What You Need to Know About Bitcoin and the Crypto Space

Wouldn’t you just love to understand the mechanics behind blockchain, a cryptocurrency exchange, and Bitcoin?

It would be great if you can read all about it without the hype and technical jargon that often accompanies articles related to this topic.

Make no mistake, blockchains, Bitcoin, and crypto exchange platforms are all fascinating elements that are not always easy to understand. All too often, you can find yourself sucked into a rabbit hole where you will have more questions for every answer that comes your way.

No doubt, if you get some insight coming from the likes of scientists, historians, politicians, or other influential folks, you are likely to end up none the wiser, and find yourself wondering if you may actually need a degree to make head or tail off everything that these people tried to explain to you.

What are the basics surrounding terms such as ‘Bitcoin and Ether.”?

Well, both of these are digital items or assets, created by software, with no private issuer, company or other entity to back them. You will come across no terms of service or guarantees to back these either. Just like gold, these cryptocurrencies just exist. They are formed or created in line with set rules that are embedded in the code to govern them. These have a specific value assigned to them that enables the user to trade or exchange Bitcoin or Ether for other crypto coins, dollars, or FIAT currencies.

The value of such digital currencies is determined by exchange platforms where buyers and sellers would congregate to trade at a mutually agreed price.

Units of cryptocurrencies can aptly be described as digital assets. The ownership of these can quickly be passed onto another user or from account to account. These are also referred to as addresses.

Once these digital assets are transferred, they will then be recorded on various databases that are known as blockchains. Not to confuse anybody right now, but as a point of interest, digital assets are also tokens. This is why cryptocurrencies, as well as tokens, are secured digitally and known as crypto assets.

Having said that, just to be clear, tokens have different characteristics as opposed to cryptocurrencies. Tokens can either be fungible (where a given token can be replaced by another) or non-fungible (where each one would represent something unique).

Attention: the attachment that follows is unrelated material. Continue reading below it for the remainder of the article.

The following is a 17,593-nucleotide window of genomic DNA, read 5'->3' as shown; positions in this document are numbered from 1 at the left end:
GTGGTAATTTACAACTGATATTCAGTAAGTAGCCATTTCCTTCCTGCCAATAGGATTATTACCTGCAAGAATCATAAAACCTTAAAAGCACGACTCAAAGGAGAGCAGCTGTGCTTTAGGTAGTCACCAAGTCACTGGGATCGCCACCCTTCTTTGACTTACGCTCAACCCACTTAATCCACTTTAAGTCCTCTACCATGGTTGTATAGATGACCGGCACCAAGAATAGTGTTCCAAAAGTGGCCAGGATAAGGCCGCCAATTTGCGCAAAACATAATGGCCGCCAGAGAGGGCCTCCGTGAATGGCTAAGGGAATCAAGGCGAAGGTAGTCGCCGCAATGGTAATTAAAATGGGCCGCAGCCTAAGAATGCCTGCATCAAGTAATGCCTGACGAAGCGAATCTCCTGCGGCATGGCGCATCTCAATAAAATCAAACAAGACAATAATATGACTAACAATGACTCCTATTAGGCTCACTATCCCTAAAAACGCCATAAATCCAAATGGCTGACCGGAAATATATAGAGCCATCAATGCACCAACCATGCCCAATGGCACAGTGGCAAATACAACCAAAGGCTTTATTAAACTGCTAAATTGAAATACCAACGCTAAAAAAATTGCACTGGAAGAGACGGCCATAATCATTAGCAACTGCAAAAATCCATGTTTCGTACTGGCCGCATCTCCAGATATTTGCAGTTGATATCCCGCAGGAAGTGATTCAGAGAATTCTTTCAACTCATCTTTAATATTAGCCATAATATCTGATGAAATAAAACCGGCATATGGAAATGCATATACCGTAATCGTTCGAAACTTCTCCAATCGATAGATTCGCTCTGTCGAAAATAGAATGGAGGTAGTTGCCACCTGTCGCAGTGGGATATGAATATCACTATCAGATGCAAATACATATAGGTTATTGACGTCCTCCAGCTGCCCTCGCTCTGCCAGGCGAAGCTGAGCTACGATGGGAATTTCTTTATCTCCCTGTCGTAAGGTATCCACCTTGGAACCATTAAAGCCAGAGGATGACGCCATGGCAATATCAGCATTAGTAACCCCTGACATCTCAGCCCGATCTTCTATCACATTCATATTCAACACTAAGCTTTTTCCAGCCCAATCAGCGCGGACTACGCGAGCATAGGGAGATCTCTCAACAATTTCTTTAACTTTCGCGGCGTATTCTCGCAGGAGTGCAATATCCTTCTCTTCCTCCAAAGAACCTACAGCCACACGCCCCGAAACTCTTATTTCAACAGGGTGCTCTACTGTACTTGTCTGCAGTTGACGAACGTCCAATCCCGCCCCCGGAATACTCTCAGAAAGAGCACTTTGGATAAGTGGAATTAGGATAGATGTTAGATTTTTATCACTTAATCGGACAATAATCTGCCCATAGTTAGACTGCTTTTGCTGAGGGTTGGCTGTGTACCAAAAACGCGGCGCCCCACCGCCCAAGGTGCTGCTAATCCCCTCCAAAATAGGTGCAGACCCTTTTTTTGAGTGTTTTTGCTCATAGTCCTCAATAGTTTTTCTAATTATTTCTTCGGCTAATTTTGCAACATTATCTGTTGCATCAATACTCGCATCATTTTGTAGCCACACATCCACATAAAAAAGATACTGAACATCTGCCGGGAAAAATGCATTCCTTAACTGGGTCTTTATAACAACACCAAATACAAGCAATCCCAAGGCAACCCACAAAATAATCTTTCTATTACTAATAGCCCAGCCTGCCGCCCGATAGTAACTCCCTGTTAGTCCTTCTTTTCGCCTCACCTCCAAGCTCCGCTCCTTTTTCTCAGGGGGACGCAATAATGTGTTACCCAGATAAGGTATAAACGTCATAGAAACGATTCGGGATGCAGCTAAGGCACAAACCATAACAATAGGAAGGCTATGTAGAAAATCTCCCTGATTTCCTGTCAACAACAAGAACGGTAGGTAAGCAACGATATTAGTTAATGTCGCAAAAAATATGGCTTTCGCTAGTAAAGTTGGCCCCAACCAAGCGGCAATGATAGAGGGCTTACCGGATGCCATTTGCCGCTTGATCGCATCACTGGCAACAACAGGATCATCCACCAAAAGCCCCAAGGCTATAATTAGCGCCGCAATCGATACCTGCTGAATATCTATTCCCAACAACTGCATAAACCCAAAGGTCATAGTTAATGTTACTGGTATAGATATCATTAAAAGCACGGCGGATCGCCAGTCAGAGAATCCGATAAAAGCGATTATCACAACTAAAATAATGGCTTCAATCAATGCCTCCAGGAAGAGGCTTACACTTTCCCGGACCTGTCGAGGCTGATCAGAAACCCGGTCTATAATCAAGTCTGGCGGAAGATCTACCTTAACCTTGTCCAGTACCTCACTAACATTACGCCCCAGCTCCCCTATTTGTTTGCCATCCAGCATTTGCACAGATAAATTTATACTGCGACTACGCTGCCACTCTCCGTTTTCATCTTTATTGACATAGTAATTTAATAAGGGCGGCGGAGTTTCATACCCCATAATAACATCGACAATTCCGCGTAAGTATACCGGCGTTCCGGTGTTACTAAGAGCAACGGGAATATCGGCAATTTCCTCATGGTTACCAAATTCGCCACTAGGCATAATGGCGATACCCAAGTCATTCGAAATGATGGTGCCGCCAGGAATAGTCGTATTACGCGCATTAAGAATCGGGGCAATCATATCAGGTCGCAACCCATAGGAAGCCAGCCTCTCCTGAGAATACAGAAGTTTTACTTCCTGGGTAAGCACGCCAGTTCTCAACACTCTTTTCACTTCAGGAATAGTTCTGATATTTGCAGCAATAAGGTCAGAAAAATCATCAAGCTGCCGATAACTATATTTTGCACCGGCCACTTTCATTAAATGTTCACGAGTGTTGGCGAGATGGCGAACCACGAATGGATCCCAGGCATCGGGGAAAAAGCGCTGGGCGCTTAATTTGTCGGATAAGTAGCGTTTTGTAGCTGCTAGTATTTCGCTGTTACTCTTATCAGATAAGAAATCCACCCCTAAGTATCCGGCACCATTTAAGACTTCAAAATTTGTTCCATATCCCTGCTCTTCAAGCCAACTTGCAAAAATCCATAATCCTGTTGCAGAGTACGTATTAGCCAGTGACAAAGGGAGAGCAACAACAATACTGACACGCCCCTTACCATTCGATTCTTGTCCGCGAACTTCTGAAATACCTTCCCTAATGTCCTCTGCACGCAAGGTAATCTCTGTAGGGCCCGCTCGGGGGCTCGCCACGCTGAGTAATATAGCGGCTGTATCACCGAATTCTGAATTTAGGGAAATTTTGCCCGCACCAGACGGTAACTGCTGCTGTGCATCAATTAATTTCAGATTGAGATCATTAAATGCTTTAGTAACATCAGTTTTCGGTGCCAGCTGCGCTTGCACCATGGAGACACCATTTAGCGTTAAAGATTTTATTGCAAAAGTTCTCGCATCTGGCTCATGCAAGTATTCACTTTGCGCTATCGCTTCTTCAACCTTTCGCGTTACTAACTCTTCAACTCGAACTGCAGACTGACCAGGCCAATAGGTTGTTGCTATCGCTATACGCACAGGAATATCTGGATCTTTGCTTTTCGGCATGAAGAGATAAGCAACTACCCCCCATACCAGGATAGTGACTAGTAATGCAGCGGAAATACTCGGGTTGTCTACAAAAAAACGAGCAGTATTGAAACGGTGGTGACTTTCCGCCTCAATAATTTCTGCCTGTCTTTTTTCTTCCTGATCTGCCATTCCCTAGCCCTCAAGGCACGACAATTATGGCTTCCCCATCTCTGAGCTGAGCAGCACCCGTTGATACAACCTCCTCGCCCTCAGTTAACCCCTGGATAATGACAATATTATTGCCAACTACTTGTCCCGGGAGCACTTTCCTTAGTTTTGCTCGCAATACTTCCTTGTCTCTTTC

Unlike other digital currencies, tokens are typically issued by users who firmly stand behind them, and these would be represented through legal agreements such as financial assets, physical assets like gold, or provide future access to various services and products. You may want to think of it as a cloakroom ticket where you can use the item to claim your coat. Therefore, tokens are often referred to as DDRs (Digital Depositary Receipts).

This brings us to another question – what do crypto coins and tokens have in common?

Any transactions related to them, which include the creation, change of ownership, destruction, and other future changes, are all recorded on blockchains. The latter records the golden source that would represent all the units of a given digital asset.

The blockchain used for Bitcoin happens to be an ever growing list of every transaction that ever took place, right from when Bitcoin saw the day of light during January 2009, until such time that one of the most recent payments or transfers happened.

On the other hand, Ethereum’s blockchain would include a list of transactions to do with its cryptocurrency, Ether. Everything would fall under the Ethereum umbrella. As you would have noticed, different blockchains would represent different characteristics to such an extent that one can easily make an incorrect statement about a given blockchain.

For instance, did you know that Ethereum and Bitcoin blockchains are permissionless? This means that their individual transaction lists can be written to by anyone, with no intervention by any gatekeeper to reject or approve parties who are keen to create blocks or have a part in the bookkeeping process. Neither is self-identification required to validate transactions or create blocks.

As you may have noticed, there is quite a bit of information that must be covered to gain a more in-depth knowledge of either Bitcoin or Ether? In this regard, it is better to liaise with the experts in such matters, as a prominent cryptocurrency exchange.

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